“It’s a strange experience to walk down the street and suddenly be recognized,” defense attorney Geir Lippestad told foreign correspondents in Oslo this week. But that’s exactly what’s happened since Lippestad agreed to defend one of the worst confessed mass-murderers in the world.
“We are not preoccupied with being celebrities,” Lippestad continued, speaking on behalf of himself and his co-counsel Vibeke Hein Bæra. Rather, he claims, his decision to represent confessed terrorist Anders Behring Breivik was based on democratic principles and he actually feared he’d become a legal pariah.
Breivik wanted Lippestad to defend him because of his work defending a neo-Nazi accused of murdering an African-Norwegian teenager around a decade ago. Lippestad’s client was sentenced to prison in the murder of Benjamin Hermansen, but it became a landmark case and “my name had fixed itself in Breivik’s mind.” Lippestad agreed to represent Breivik, but made it clear he had no intention of furthering Breivik’s right-wing, anti-Muslim ideology. “We agreed I’d take care of the law, he would handle the ideology part,” Lippestad told members of Norway’s Foreign Press Association.
That’s pretty much what’s happened in the seven months since, and Lippestad said he and Bæra have a “purely professional relationship” with their client. It’s a “demanding” case, though, not least on the personal side.
“When I was working on the Hermansen case, I felt very alone and worried it would be 10 times worse on this case,” Lippestad said. It was in the beginning, he admitted, as he was assailed with harsh comments and even good friends couldn’t understand how he could represent a person such as Breivik, who killed 77 persons in his attacks of July 22.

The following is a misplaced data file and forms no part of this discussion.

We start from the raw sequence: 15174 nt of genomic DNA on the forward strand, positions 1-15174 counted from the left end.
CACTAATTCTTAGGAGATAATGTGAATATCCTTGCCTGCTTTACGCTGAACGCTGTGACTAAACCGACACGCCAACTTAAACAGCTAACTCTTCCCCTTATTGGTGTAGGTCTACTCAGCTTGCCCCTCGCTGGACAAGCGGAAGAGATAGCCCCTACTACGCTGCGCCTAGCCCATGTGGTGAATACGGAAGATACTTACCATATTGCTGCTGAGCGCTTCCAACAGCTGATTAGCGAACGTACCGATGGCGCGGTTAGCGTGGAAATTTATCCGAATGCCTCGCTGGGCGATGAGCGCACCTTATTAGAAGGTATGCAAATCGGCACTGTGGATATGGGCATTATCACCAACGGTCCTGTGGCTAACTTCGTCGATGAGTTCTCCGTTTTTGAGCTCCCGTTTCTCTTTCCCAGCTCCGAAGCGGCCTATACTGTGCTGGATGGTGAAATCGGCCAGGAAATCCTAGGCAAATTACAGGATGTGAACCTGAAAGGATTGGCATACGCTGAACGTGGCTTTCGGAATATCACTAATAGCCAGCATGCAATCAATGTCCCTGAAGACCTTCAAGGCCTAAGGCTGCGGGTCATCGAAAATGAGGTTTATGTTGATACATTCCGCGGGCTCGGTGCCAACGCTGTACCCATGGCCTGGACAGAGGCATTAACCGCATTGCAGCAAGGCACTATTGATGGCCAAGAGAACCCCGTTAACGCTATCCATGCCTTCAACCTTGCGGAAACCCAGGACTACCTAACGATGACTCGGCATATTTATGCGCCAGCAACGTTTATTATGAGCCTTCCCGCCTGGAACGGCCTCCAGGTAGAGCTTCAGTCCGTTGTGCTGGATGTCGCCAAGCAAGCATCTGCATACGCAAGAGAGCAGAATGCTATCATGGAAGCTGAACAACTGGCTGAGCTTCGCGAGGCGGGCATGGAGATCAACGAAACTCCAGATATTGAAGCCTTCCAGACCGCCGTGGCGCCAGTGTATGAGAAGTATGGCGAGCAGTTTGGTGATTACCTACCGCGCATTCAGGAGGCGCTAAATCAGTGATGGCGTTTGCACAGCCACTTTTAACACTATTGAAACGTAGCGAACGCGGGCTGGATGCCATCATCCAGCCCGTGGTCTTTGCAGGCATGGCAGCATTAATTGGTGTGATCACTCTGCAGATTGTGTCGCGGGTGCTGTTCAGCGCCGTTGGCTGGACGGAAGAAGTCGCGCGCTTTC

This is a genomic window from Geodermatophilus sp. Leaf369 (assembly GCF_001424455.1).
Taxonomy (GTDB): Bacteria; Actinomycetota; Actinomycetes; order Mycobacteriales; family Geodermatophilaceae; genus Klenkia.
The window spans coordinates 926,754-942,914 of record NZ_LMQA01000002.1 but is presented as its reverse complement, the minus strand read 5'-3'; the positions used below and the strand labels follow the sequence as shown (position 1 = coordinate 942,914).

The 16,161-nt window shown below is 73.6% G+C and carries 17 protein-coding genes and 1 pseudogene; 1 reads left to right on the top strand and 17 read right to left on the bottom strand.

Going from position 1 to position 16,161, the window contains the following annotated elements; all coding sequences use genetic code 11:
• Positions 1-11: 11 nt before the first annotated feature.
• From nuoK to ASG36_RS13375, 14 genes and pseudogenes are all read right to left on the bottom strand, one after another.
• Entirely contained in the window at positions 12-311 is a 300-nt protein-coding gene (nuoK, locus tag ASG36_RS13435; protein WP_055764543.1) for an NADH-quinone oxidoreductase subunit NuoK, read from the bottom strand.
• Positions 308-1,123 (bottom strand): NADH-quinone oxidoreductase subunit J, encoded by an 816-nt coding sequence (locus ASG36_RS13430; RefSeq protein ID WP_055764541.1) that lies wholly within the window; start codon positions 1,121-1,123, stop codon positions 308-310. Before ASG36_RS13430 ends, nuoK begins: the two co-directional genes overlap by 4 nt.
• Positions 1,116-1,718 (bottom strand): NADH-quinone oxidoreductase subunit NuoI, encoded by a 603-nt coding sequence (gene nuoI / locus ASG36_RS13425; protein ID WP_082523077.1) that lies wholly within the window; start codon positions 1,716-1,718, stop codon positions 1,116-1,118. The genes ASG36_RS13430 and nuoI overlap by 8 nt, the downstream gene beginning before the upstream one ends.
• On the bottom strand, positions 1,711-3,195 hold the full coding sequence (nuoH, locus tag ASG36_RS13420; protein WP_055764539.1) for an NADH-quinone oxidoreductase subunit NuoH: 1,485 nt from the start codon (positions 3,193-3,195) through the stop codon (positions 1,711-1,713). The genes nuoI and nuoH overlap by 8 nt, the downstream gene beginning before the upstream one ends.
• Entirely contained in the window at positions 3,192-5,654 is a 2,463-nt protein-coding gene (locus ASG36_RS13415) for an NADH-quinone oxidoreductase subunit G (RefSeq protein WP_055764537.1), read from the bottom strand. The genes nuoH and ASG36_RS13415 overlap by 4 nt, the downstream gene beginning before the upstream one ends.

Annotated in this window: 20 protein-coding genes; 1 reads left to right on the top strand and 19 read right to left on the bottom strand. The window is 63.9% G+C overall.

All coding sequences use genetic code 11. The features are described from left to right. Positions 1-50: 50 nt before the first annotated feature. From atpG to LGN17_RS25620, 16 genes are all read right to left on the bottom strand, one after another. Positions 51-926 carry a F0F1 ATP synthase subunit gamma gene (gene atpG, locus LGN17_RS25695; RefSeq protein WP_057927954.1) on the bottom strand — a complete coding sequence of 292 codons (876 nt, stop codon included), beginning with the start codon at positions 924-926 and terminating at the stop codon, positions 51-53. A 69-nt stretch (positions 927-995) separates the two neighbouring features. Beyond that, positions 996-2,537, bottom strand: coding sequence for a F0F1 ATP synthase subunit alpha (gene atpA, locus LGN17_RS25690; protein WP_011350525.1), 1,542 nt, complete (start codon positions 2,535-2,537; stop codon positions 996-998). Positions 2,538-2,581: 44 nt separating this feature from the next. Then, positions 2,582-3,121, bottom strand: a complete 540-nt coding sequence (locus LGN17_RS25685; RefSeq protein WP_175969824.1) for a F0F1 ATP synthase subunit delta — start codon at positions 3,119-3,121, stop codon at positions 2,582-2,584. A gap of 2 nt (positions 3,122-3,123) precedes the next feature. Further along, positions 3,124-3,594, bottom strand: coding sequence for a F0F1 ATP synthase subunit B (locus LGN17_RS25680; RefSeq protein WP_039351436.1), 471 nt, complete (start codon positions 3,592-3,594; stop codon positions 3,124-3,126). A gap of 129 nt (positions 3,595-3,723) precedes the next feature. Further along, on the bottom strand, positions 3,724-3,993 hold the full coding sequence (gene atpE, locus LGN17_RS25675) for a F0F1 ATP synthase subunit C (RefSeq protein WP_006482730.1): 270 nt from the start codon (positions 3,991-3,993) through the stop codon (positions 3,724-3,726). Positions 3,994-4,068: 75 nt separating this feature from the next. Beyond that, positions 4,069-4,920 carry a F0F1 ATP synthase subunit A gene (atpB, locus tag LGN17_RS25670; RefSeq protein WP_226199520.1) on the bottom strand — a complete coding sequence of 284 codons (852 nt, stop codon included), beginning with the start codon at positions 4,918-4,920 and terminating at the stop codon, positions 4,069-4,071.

But public sentiment shifted quite quickly, after just a week, Lippestad recalls, as both colleagues and the public at large seemed to accept that Lippestad had taken on an important job. “I had expected many years in professional solitude,” he said. “But there’s a very good understanding, also outside of Norway, for what we’re doing, and that we’re conducting a full trial on this.
“No one understands our client, but they understand legal principles.”
That includes protecting individual legal rights, also Breivik’s. Both Lippestad and Bæra stressed several times that they see their job as crucial to democracy, and important for any country ruled by law and order.
Breivik’s trial will begin April 16 and last for 10 weeks, with a verdict expected in late June or early July. In the likely case of appeal, Lippestad said he intends to stay on the case through “an appeals round,” even though that will take a toll on his personal life. Lippestad and his wife have eight children between them, including a new baby and two older children who have been seriously ill.
Lippestad claims it was his wife, though, who said he had to take the case when called. The phone rang the morning of July 23 and when Lippestad was asked to be Breivik’s lead defense attorney, he initially rejected the thought. “But my wife, who’s a nurse, said that if Breivik was wounded, she and her medical colleagues would help him, they wouldn’t just let him bleed,” Lippestad said. “She said I had to do my job, too.”
He’s aware that his role stlll makes him a target of sorts. “We have a security system around us,” he confirmed. “I won’t talk about it, and leave that to the police.” He said he doesn’t think about it much: “You can’t go around being afraid.”
Meanwhile, the legal work facing Lippestad and his colleagues is staggering as the Easter holidays approach and the trial date nears. When the summer holidays approach, they’ll presumably have a verdict.
“Then we’ll know that we’ve done what we can, that we defined our assignment,” he said. It probably won’t be over.
Views and News from Norway/Nina Berglund
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